Note: Where available, the PDF/Word icon below is provided to view the complete and fully formatted document
 Download Full Day's HansardDownload Full Day's Hansard    View Or Save XMLView/Save XML

Previous Fragment    Next Fragment
Thursday, 19 November 1936

Senator Sir GEORGE PEARCE (Western Australia) (Minister for External Affairs) [5.50]. - The honorable senator was not quite accurate when he said that Western Australia was short paid by £300,000. That State was paid the full amount of £500,000 recommended by the Commonwealth Grants Commission, although the amount paid in the previous year was £300,000 more. The obligation of the Commonwealth to the necessitous States was fully discharged. Unfortunately for Western Australia, the commission's recommendation which was based on the figures for the preceding year came at a time when that State was experiencing a terrible drought. On the basis of the grant for the previous year, the Government of Western Australia had budgeted for a small surplus, but the cumulative effect of a reduction of the Commonwealth grant by £300,000 and of diminished revenues resulting from the drought, was to convert an estimated surplus of £6,000 into a deficit of between £500,000 and £1,000,000. It must be remembered, however, that as the recommendations of the Commonwealth Grants Commission cannot be based on prophetic figures but must deal with facts, and are therefore based on figures for the previous year, what that State loses this year on the swings will be made up next year on the round-abouts, because next year's grant will be based on the figures for this year. I fervently hope that before long good seasons will return, and that a condition of prosperity will be restored to Western Australia.

I attended the meetings of the Loan Council, not as a representative of Western Australia, as Senator Allan MacDonald stated, but as a Commonwealth Minister at the request of the Treasurer (Mr. Casey). Whatever influence I had in helping Western Australia to get a fair deal was exercised not at the Loan Council, but at meetings of the Cabinet at which the allocation of loan moneys to the States was discussed. I must, therefore, disclaim the soft impeachment that I attended the meetings of the Loan Council in order to influence it in favour of Western Aus tralia. The honorable senator said that an increased amount was made available to Western Australia with the consent of the other States. That statement scarcely does justice to the situation.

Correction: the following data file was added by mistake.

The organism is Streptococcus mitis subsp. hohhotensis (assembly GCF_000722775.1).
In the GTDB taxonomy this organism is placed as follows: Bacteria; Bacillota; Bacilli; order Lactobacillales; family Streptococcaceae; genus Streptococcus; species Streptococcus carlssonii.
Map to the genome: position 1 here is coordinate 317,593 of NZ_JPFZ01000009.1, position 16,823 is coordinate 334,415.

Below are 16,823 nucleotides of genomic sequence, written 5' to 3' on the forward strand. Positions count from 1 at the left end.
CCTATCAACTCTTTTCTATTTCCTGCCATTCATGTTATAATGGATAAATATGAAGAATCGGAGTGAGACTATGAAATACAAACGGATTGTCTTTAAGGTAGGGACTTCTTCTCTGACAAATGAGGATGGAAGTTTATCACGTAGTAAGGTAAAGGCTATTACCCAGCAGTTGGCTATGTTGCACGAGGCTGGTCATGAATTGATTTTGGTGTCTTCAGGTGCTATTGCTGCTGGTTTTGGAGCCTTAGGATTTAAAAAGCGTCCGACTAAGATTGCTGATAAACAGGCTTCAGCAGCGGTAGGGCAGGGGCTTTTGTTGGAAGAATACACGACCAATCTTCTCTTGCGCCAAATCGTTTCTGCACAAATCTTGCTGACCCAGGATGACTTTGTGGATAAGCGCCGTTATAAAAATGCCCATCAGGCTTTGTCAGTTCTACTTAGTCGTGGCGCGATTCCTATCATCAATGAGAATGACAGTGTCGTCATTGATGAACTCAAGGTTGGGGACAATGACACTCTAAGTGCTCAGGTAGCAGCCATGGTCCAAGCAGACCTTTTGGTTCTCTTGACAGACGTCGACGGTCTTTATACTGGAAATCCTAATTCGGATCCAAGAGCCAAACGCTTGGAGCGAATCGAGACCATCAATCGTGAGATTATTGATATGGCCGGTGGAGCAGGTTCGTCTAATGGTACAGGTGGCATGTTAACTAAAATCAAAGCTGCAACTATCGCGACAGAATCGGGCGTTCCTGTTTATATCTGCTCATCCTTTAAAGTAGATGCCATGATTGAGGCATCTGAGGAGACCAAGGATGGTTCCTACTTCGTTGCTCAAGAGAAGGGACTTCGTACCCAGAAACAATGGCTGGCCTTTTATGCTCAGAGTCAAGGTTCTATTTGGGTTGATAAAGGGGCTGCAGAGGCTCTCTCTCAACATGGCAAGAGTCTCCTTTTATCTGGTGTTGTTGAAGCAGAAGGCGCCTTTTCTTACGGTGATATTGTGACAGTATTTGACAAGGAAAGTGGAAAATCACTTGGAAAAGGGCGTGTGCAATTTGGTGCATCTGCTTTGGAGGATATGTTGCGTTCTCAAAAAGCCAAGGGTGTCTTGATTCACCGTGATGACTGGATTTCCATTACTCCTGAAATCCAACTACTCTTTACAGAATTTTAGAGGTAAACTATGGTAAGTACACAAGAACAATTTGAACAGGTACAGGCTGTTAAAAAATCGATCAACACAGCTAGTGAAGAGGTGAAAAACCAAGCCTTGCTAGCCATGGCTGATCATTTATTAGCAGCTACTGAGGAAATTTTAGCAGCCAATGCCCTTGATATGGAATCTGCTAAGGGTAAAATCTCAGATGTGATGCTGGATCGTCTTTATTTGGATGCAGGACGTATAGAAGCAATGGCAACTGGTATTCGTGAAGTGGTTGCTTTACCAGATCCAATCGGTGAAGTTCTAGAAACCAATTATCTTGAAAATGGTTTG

Senator ALLAN MACDONALD (WESTERN AUSTRALIA) - Someone had to agree to the increased allocation.

Senator Sir GEORGEPEARCE.There was only a certain amount available for distribution, and, therefore, if Western Australia were to receive more, some other government would have to receive less. The governments which received less were the governments of the Commonwealth and South Australia, which voluntarily relinquished a proportion of their shares of loan money in order that Western Australia might have more. Their action had, of course, to be ratified by the other States which, in that sense only, were parties to the transaction.

Senator ALLAN MACDONALD (WESTERN AUSTRALIA) - Western Australia had two good friends.

Senator Sir GEORGE PEARCE - Although the decision of the Loan Council means that Western Australia will nominally receive £1,000,000 more during the financial year, it cannot be said that the State has that amount in hand, because the money necessary to meet the liabilities of the States will have to be raised. A loan is about to be floated, and another is contemplated in February or March of next year. Just as on the present occasion the amount of the loan to be raised is less than was originally intended, so it is possible that in February or March next, the full amount desired will not be raised. In that event, Western Australia will not receive the full £1,000,000, and will still be in a position of financial difficulty. The amount set out in this bill is allocated on a population basis. Apparently, no more money is available in the Federal Treasury because, as I explained in my second-reading speech on the Appropriation Bill, there is no indication on the existing figures, that the Commonwealth will end the year with a surplus.

Clause agreed to.

Clause 4 agreed to.

Preamble and title agreed to.

Bill reported without amendment; report adopted.

Suggest corrections